There are several (seven, to be exact) members of the Trinity faculty who are currently enrolled in an online course from Harvard’s Project Zero that uses the book Making Learning Visible that I received from a generous family last spring. A big part of making learning visible is documentation of the work the children have done as a part of their experience, and this is one of our first assignments for the class!
One of the latest “red threads” our class has been following is the art work of Henri Matisse. We knew that we would be going to the Bechtler Museum of Art as a culmination of our study of the five senses, so at the beginning of our study, we took a long hard look at Matisse. We found that he became disabled later in his life and switched from painting to collage, and called his work “painting with scissors”. Mary Ann O’Sullivan and I decided to make a Matisse day in kindergarten that would incorporate the five senses. The children cut with a wide range of textured materials, they attempted to draw on the bottom of the loft using markers attached to yardsticks, they ate snacks that they cut into Matisse shapes, listened to jazz as they worked, and drew with scented markers (we had to slip in smell somewhere).
After a break in our Matisse learning, it was time to visit the Bechtler Museum of Art, and see their new exhibit of JAZZ by Henri Matisse. This was also a look at our five senses, so the children had a sensory experience in the classroom of the museum before going to the gallery.
We then went through the gallery and the art set our minds to work. We couldn’t take pictures in the gallery, so everyone will just have to visit the Bechtler to see how impressive the works by Matisse are. The museum itself was beautiful, and the Firebird never fails to see imaginations on fire.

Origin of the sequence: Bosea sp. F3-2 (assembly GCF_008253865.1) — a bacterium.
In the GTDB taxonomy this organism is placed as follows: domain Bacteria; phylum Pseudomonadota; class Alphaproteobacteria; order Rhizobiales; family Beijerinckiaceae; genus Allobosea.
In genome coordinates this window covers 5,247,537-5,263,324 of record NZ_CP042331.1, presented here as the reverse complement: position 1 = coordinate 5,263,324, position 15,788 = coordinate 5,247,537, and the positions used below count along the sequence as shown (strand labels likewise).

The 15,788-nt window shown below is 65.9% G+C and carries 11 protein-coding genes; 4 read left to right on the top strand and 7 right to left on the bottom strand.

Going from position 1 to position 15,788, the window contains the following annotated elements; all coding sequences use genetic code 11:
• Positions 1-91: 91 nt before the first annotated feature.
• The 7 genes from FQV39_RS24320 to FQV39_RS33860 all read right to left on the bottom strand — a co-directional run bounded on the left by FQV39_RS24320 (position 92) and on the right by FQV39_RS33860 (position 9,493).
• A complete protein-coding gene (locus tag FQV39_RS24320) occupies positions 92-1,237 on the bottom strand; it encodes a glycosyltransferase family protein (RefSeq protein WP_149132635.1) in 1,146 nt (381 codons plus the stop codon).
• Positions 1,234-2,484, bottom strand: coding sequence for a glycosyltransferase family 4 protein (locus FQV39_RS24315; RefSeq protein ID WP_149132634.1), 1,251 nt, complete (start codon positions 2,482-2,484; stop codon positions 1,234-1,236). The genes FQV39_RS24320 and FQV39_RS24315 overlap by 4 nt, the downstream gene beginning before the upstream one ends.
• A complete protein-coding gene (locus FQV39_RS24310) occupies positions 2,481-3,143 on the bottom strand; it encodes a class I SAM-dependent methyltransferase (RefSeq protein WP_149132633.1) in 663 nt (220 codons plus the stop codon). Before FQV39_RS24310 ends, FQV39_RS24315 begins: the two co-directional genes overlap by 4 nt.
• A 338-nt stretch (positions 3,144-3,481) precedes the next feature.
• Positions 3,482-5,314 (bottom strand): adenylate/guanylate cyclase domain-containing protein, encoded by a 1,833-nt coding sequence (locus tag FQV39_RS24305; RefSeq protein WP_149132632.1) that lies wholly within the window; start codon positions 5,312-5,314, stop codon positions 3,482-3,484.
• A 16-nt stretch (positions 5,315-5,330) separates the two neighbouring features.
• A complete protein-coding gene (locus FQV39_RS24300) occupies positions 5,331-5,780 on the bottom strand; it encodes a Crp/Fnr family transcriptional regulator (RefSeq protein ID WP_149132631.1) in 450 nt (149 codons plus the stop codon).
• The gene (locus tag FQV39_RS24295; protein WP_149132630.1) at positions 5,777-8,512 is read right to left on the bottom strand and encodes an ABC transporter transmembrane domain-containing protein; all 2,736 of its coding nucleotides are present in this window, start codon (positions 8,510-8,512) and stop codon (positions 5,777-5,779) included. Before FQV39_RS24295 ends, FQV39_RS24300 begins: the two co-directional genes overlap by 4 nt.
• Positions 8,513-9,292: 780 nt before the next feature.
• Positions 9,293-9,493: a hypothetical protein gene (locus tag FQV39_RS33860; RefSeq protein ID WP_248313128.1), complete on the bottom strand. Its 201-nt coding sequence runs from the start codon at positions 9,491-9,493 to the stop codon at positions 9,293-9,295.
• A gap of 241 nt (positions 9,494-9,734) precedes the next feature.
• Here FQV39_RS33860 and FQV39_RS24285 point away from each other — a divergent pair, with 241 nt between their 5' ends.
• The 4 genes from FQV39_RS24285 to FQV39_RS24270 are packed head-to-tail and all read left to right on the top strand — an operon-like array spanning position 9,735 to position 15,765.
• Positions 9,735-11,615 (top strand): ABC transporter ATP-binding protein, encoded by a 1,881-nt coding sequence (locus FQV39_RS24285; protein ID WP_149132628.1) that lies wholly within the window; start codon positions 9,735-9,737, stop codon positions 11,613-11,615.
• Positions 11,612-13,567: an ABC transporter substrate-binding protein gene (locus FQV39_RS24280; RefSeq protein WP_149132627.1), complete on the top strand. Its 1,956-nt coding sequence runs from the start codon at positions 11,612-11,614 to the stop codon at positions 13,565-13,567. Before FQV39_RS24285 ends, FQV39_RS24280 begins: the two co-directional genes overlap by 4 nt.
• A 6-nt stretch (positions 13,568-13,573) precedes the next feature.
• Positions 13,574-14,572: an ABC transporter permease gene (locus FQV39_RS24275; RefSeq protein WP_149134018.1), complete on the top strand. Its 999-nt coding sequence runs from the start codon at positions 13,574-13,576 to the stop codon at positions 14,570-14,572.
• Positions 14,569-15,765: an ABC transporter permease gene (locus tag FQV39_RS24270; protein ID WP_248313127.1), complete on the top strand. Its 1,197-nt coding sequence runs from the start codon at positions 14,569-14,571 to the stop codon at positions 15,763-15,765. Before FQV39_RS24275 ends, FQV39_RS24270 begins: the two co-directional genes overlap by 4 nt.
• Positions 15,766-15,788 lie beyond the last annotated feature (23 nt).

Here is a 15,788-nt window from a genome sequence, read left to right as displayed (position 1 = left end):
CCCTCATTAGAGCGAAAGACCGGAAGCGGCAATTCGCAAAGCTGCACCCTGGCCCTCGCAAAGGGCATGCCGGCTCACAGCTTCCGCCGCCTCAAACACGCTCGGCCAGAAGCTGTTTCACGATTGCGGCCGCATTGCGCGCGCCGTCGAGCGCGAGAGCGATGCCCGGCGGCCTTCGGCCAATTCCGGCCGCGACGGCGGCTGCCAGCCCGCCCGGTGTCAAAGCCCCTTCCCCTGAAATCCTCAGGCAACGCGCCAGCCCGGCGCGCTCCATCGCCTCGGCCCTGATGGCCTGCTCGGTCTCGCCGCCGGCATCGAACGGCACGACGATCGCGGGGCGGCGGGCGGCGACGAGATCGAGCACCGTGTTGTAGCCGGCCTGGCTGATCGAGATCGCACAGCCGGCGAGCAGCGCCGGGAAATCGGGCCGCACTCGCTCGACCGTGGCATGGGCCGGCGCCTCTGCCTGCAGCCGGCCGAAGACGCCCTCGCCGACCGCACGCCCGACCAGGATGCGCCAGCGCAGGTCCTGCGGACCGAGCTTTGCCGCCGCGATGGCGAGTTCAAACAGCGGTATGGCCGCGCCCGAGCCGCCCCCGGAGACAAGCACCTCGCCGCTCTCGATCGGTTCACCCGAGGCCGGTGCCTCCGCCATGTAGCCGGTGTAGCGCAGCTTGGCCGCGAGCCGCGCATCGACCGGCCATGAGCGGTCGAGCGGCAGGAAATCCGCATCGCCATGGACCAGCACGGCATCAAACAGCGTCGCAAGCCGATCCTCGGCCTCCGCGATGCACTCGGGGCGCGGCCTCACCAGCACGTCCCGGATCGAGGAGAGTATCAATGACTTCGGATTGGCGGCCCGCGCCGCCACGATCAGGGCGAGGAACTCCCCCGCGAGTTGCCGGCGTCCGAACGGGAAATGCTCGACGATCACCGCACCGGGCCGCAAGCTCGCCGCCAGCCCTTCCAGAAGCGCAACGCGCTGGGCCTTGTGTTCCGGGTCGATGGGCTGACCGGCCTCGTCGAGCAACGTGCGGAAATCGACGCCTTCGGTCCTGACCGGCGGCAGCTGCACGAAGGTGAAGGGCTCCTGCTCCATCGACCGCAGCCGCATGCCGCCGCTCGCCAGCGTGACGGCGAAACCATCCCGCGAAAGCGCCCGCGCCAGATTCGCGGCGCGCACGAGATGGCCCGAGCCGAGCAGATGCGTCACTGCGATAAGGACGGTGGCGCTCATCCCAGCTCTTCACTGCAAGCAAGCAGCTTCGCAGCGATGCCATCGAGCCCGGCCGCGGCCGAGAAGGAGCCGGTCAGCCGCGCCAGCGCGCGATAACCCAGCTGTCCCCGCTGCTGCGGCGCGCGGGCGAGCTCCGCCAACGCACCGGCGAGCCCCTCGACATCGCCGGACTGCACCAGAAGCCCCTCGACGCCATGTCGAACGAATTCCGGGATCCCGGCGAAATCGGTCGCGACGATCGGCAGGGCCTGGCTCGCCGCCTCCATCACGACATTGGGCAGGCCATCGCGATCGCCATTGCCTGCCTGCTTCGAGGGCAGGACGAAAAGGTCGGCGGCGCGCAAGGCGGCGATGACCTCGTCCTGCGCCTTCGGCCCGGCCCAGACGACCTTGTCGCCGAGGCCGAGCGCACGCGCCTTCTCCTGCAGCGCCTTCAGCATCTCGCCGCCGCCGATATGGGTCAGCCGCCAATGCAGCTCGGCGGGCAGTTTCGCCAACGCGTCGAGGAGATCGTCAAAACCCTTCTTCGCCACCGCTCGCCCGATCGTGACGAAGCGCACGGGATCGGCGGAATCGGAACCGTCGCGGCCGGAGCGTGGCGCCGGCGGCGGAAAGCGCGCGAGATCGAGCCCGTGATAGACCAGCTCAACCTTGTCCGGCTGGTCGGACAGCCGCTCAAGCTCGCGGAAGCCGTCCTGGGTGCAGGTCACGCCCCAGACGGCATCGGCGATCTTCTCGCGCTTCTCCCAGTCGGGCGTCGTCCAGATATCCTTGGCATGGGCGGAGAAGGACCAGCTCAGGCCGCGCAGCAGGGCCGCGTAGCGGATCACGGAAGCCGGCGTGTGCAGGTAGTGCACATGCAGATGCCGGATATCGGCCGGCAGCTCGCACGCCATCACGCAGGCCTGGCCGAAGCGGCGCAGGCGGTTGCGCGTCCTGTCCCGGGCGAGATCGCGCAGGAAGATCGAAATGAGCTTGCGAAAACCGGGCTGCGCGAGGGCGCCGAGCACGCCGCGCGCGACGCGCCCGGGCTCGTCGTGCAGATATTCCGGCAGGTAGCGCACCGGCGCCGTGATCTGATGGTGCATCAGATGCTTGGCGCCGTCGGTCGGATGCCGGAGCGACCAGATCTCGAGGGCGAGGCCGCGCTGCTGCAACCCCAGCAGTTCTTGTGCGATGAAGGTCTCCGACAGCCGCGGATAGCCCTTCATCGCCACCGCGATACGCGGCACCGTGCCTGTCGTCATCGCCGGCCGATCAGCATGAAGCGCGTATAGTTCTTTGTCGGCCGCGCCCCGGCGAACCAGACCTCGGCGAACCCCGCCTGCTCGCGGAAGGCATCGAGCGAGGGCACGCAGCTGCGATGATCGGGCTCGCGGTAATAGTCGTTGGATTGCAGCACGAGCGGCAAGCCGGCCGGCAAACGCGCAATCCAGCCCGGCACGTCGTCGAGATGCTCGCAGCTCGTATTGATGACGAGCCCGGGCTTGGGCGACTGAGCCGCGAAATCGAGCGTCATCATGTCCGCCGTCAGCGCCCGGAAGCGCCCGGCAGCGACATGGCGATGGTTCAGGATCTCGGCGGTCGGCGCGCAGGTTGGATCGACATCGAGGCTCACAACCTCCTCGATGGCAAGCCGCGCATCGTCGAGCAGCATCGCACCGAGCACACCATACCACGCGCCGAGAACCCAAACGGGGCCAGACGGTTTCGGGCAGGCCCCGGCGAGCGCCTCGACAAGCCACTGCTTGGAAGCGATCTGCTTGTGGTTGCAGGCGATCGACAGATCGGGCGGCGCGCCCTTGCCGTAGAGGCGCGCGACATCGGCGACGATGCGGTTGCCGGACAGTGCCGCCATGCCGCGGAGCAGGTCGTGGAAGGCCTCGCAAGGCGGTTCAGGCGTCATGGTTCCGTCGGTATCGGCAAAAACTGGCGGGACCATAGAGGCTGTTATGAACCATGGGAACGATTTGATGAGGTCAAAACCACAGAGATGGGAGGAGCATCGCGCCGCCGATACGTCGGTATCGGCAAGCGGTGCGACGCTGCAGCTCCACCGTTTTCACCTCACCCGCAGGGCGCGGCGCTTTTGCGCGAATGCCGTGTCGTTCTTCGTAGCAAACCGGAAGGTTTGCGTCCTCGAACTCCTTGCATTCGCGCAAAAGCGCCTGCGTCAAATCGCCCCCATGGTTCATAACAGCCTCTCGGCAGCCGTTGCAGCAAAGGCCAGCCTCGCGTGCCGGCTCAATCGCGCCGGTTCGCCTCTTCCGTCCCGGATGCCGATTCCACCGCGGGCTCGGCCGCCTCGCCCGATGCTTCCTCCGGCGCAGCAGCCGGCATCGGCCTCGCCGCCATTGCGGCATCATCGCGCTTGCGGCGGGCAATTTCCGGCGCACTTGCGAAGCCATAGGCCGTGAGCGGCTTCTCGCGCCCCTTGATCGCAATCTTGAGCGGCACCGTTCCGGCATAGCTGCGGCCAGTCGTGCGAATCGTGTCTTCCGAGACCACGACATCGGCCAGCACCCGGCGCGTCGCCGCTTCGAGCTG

Back at school, the afternoon brought our Choice Time, and one choice was to use paper scraps including paper we had painted earlier in the week to make a “Matisse Collage”. This engaged a number of children who spent a chunk of their choice time in their creations.
As this was going on at the art table, the block area was beginning to rock as the children set about building the Bechtler. The block building was completely impromptu, with no nudging from their teachers.
It began with just a building with a door at the front, but soon evolved as one child made the Firebird to go out front, others were making art work for the walls, and still others were adding to the building to include the sculpture patio.
“This is going to be a medium sized sculpture.”
“It can also be another way to get into the museum.
“This is going to be a chair for the restaurant. It can look like a chair if you pinch it.”
So, the building still stands, with children adding to it each day (and we are now on day 5), as they remind each other to “look out for the Bechtler”, and as they make signs to remind the others of the “construction zone.”
Best of all was this quote from Hayes: